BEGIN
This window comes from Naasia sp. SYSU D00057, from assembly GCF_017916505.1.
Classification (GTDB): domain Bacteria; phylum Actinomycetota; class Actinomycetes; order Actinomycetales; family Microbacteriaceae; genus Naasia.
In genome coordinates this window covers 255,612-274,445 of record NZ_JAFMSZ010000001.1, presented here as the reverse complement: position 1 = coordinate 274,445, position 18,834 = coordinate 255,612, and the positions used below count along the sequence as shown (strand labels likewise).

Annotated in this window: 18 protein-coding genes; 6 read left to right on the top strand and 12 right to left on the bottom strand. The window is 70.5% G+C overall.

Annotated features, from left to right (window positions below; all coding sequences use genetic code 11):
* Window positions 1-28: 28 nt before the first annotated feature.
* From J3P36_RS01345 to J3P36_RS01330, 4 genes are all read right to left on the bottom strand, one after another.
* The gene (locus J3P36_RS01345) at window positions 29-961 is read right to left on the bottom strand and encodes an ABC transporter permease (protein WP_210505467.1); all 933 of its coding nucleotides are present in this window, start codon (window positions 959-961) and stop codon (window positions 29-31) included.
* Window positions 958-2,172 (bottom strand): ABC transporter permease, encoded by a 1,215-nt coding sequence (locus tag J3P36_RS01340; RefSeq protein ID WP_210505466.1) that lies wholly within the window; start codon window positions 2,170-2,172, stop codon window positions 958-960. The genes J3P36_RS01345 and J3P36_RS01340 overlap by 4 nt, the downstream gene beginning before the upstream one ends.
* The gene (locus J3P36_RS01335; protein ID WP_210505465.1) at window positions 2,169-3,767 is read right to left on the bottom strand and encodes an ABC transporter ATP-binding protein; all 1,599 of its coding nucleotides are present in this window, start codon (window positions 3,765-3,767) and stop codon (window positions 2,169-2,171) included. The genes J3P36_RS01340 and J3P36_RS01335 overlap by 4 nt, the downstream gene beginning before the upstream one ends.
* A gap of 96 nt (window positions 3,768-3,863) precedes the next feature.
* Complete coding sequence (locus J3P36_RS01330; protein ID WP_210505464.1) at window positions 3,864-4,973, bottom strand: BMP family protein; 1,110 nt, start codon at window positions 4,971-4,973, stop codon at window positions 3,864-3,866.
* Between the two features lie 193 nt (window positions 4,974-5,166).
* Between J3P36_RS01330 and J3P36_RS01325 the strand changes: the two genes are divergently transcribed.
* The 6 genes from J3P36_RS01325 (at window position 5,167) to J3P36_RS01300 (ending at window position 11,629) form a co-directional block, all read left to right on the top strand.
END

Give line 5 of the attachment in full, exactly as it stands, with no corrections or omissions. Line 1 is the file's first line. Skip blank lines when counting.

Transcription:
Annotated features, from left to right (window positions below; all coding sequences use genetic code 11):